A goofy and deadpan (if not brilliant) Agatha Christie spoof.
In “See How They Run,” Sam Rockwell stars as the weary Inspector Stoppard, who is sent into action to investigate the murder of a blacklisted filmmaker named Leo Kopernick (Adrien Brody). He’s forced to bring the young rookie Constable Stalker (Saoirse Ronan) along on the murder mystery to keep his department’s reputation in balance.
It’s an Agatha Christie parody which acts like it takes place in a parallel universe in which Monty Python had a more deadpan sense of humor. It’s wacky and dry. I mean this movie doesn’t exceed a better Agatha Christie-inspired whodunit “Knives Out,” but it’s still fun to watch.
The murder takes place in 1953 at a party which celebrates the 100th time Agatha Christie’s “The Mousetrap” has performed at London’s West End, and the filmmaker has attended to make it into a potential movie, as a way to “make it less boring.” And now he’s dead, and the killer is at large.
Who could be the murderer?
The director John Woolf (Reece Shearsmith), the actor Richard Attenborough (Harris Dickinson), his wife Sheila Sim (Pearl Chanda), the producer Petula Spencer (Ruth Wilson), the writer Mervyn Cocker-Norris (David Oyelowo), or the usher Dennis (Charlie Cooper). Obviously, it couldn’t be two real life actors or director, even if this is a parody. And it sure as Hell ain’t the famous writer. I can promise you that.
They either have their motives or know someone who would. Instead of me spoiling those motives, why don’t you take my advise and see how these people make likable or unlikable suspects.
The inspector and constable have their charming chemistry in the form of a spunky young woman and a drunken man, who lies about a dentist appointment to cover up his drinking. She’s more than happy to work with his on the case, even with some roadblocks in the way.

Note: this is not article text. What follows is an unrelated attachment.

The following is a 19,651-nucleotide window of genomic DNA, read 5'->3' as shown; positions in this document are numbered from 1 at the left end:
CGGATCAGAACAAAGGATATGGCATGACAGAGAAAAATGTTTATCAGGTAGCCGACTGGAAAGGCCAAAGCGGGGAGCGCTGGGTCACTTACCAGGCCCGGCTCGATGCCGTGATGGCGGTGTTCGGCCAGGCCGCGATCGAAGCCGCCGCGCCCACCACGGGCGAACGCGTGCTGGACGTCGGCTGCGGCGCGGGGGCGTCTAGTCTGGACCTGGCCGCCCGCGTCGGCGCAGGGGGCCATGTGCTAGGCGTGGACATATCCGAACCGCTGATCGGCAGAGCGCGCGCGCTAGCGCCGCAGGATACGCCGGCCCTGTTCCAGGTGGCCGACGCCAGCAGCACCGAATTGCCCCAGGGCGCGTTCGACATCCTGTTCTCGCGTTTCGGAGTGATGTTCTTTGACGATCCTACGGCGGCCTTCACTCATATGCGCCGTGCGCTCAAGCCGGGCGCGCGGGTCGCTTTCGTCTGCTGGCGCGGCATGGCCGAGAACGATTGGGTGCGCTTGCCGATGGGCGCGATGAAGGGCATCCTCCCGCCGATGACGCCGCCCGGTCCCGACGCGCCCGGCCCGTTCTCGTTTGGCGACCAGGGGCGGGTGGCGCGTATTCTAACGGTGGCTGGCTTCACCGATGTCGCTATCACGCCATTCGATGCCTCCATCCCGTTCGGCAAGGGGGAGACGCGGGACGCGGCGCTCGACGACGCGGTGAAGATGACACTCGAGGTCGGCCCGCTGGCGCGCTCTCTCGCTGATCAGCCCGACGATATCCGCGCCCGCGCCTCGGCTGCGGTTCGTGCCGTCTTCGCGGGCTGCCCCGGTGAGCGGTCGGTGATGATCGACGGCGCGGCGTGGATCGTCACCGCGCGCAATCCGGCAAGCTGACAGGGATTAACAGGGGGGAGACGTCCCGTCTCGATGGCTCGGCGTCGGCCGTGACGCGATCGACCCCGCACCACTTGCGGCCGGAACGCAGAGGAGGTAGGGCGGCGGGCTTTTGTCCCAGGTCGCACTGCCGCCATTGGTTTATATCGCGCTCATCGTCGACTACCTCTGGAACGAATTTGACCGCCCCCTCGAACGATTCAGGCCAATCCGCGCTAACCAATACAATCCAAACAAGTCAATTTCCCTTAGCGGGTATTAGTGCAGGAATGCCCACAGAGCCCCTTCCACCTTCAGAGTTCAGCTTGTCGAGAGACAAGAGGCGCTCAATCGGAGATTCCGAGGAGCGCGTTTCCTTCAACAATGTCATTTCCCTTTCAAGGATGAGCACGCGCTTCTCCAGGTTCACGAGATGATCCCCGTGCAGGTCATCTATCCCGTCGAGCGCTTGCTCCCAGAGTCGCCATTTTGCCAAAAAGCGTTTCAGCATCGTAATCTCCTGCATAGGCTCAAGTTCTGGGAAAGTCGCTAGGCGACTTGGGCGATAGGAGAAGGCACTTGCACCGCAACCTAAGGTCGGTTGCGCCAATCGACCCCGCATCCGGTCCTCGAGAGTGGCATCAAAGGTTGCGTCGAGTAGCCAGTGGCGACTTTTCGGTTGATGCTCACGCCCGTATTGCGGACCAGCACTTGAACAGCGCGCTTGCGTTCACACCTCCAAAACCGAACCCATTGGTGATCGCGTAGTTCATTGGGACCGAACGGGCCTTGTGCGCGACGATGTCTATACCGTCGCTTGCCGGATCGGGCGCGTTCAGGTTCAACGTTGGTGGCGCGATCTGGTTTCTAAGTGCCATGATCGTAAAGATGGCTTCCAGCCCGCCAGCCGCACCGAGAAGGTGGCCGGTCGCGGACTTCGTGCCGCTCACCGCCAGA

Rockwell is sly in a low key state, especially when he finds himself in a “Shining” echo, while Ronan is delightful with her sweet and innocent mannerisms, and how she struggles to not jump to any conclusions within the case.
“See How They Run” doesn’t take the kind of risks that “Knives Out” took in the story, but the clues and big reveal keep us involved thanks to writer Mark Chappell and director Tom George. They both seem to admire this particular genre, spliced with comedic touches and talented actors.
There are three movies and one show I’ve seen in the whodunit genre released this year. There was Kenneth Branagh’s “Death on the Nile,” “See How They Run,” which I’m reviewing now, and the sequel “Glass Onion: a Knives Out Mystery,” and the second season of “Only Murders in the Building.” I’m excited to see how that sequel pays off, but I’m just enjoying these whodunits for their ability to use actors who know how to play detectives and suspects, and for being ingenious. They’re not perfect, but they know how to entertain.
Getting back to “See How They Run,” it has its tone and humor, which are both dry and interesting at the same time. It’s a parody that knows loves Agatha Christie, or anything inspired by her work. I guess it wants to be a game of cat and mouse.